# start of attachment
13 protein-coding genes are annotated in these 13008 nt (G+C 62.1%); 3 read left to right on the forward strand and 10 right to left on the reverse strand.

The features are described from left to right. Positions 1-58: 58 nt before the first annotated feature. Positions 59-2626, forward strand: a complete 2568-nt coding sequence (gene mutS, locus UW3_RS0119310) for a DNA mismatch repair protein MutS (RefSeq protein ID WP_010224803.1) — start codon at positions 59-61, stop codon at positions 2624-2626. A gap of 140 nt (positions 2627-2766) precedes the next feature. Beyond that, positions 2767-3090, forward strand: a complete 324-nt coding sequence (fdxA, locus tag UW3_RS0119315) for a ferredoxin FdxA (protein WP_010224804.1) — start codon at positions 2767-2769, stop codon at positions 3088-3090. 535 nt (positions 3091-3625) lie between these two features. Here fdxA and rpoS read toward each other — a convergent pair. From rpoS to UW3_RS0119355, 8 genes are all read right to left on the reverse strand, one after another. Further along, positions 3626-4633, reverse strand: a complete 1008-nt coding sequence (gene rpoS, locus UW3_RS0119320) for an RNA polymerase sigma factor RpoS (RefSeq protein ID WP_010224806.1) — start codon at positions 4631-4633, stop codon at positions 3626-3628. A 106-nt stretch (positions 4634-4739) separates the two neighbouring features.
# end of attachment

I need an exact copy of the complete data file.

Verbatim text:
13 protein-coding genes are annotated in these 13008 nt (G+C 62.1%); 3 read left to right on the forward strand and 10 right to left on the reverse strand.

The features are described from left to right. Positions 1-58: 58 nt before the first annotated feature. Positions 59-2626, forward strand: a complete 2568-nt coding sequence (gene mutS, locus UW3_RS0119310) for a DNA mismatch repair protein MutS (RefSeq protein ID WP_010224803.1) — start codon at positions 59-61, stop codon at positions 2624-2626. A gap of 140 nt (positions 2627-2766) precedes the next feature. Beyond that, positions 2767-3090, forward strand: a complete 324-nt coding sequence (fdxA, locus tag UW3_RS0119315) for a ferredoxin FdxA (protein WP_010224804.1) — start codon at positions 2767-2769, stop codon at positions 3088-3090. 535 nt (positions 3091-3625) lie between these two features. Here fdxA and rpoS read toward each other — a convergent pair. From rpoS to UW3_RS0119355, 8 genes are all read right to left on the reverse strand, one after another. Further along, positions 3626-4633, reverse strand: a complete 1008-nt coding sequence (gene rpoS, locus UW3_RS0119320) for an RNA polymerase sigma factor RpoS (RefSeq protein ID WP_010224806.1) — start codon at positions 4631-4633, stop codon at positions 3626-3628. A 106-nt stretch (positions 4634-4739) separates the two neighbouring features.